A master instructor on my team in the service also had a high IQ, two doctorates, and he said the best way to ward off Alzheimer's is to never stop learning. The brain prunes away neural connections we don't use, and the only way to keep the connections strong is to keep using them. Keep learning new things. Keep experiencing new things.
Re: ...this for neural plasticity.
Hm... Against Alzheimer, basically I'd say yes, but it's not a gurantee that you get no disease that attacks your brain. Just saying this for a reason...

Basically what I've previously seen could maybe considered as "learning things later that other people actually learn in an earlier age", but the way it came was just like in a blow. So to say, later moment, but then the brain made jumps literally like gaining three levels at once while others would gain only one.
And then again I have things I was capable to understand only by own research which other people would be able to after they've studied with a degree. The whole psychology stuff I know - no, I'm not a studied specialist. The shit started to gather in my past life since I was 13, and then once again a ton of stuff around that time where the teen years of this body started to end and the twenties began.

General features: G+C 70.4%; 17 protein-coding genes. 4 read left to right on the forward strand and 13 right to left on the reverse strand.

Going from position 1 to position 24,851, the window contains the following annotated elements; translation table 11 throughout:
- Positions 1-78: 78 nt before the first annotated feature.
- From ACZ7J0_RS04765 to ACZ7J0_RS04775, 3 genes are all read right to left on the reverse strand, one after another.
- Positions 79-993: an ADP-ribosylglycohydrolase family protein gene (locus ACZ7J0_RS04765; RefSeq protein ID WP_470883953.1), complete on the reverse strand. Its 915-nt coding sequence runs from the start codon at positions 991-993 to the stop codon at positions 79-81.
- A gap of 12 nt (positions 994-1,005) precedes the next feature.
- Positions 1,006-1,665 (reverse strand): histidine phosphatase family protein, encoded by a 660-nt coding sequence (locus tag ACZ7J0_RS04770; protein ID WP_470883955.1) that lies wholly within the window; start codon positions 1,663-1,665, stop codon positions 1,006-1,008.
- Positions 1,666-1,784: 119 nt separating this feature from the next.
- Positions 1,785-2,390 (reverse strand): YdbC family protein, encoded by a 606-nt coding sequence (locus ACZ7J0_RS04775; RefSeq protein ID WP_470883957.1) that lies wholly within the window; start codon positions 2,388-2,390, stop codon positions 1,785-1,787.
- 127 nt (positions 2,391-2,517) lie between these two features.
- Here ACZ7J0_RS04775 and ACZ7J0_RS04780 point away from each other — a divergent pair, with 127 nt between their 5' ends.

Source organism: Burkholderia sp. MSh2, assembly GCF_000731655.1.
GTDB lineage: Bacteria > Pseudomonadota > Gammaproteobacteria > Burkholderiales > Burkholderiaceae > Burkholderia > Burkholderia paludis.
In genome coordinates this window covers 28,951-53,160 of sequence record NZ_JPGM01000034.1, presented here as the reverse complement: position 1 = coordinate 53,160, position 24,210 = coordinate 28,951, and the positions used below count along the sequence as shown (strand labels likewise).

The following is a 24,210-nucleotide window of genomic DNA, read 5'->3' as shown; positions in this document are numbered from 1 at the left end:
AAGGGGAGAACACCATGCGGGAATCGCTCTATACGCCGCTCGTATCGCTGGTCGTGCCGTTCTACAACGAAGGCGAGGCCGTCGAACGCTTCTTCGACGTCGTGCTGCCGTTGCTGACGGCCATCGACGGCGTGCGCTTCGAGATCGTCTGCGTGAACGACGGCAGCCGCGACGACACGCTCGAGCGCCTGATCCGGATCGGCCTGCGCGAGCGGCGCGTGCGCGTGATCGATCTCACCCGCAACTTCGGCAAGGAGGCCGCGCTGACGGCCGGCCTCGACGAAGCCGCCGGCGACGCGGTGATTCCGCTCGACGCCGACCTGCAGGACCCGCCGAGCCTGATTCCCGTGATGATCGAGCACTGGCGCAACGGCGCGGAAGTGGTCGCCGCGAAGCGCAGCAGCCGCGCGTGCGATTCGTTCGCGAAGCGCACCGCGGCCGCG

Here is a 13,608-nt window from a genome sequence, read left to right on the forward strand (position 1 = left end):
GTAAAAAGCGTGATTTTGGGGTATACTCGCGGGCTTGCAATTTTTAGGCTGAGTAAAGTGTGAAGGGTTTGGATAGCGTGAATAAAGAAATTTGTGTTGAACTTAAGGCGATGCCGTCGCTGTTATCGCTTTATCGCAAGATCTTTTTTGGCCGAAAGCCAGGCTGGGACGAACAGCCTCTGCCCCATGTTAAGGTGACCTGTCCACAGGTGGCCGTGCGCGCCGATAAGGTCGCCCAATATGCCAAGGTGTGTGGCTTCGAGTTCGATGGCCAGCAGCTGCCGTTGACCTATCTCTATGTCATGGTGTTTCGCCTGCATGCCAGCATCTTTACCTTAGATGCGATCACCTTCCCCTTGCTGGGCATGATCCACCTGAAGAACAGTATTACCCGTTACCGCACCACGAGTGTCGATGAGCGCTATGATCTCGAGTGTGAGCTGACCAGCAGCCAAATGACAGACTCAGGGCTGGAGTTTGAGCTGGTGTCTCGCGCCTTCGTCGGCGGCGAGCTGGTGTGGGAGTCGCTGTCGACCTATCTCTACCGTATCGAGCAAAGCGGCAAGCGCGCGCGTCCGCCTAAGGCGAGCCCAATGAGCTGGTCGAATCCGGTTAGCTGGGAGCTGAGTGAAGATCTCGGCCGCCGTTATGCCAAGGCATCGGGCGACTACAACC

In between, around 17/18, came the political stuff, social sciences and media as a source of mass brainwashing. These days, I find myself partly able to follow complex medical processes and learn about the physical base of what makes out human psyche (the neurological task complex of the brain). - Beside all other more trivial stuff where I'm forced to forge skills for everyday life or just wanting to play a video game (no nextgen stuff).
...At least I think, that's not too bad, and I'd guess, this wouldn't work the same way for others.
One way to combat your nightmares might be to learn to identify them as not being realistic inside the dream. Teach your brain to identify flaws in logic instead of reacting to the emotional states. Lucid dreaming. You can literally take control of what happens inside the dream.

It doesn't always happen for me, but when it does it's a lot of fun. It mostly happens if the dream is a "rerun." Once I realize I've seen it all before, I then try to change the outcome. Your subconscious is actually far better and faster at problem-solving. It's getting it to talk to your conscious brain, responsible for decision-making and action, that's the trick.

Hopefully your new therapist can help with that.